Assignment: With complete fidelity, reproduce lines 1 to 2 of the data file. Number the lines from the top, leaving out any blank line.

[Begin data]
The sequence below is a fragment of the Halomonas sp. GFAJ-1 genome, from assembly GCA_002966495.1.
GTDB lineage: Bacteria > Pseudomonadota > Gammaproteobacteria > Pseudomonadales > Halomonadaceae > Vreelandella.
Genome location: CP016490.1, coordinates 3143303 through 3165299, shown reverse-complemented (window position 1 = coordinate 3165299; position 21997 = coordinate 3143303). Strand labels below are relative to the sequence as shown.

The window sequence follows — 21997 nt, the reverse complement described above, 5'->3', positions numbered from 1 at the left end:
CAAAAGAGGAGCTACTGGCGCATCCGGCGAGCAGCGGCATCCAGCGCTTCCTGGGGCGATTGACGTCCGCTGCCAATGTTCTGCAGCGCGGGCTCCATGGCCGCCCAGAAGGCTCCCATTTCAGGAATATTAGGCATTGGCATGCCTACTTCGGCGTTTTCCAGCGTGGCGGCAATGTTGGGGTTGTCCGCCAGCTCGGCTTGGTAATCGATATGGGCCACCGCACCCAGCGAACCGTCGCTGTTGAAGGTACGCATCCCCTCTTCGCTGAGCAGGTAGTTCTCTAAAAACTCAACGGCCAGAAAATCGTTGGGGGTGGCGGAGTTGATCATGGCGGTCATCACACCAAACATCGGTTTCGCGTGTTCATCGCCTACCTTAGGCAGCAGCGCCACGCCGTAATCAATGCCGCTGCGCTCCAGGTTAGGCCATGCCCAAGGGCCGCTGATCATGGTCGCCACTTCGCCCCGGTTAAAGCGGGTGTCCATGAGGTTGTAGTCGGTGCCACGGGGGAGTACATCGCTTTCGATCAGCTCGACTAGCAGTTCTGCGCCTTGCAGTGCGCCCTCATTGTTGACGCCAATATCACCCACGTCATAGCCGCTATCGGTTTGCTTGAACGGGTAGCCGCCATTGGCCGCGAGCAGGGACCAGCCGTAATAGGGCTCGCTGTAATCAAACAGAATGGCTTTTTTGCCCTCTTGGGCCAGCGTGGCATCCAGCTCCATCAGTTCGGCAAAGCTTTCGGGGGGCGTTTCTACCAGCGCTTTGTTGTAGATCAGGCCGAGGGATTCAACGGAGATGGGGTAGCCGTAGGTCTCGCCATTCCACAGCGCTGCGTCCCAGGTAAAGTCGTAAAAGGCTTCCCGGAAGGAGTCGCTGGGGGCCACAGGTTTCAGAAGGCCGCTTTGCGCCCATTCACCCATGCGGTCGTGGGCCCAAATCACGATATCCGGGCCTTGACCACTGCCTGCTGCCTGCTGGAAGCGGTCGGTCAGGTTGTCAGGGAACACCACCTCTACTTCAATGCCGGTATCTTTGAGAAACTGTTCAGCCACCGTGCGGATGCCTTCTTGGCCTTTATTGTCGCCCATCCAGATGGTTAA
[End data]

The sequence below is a fragment of the Halomonas sp. GFAJ-1 genome, from assembly GCA_002966495.1.
GTDB lineage: Bacteria > Pseudomonadota > Gammaproteobacteria > Pseudomonadales > Halomonadaceae > Vreelandella.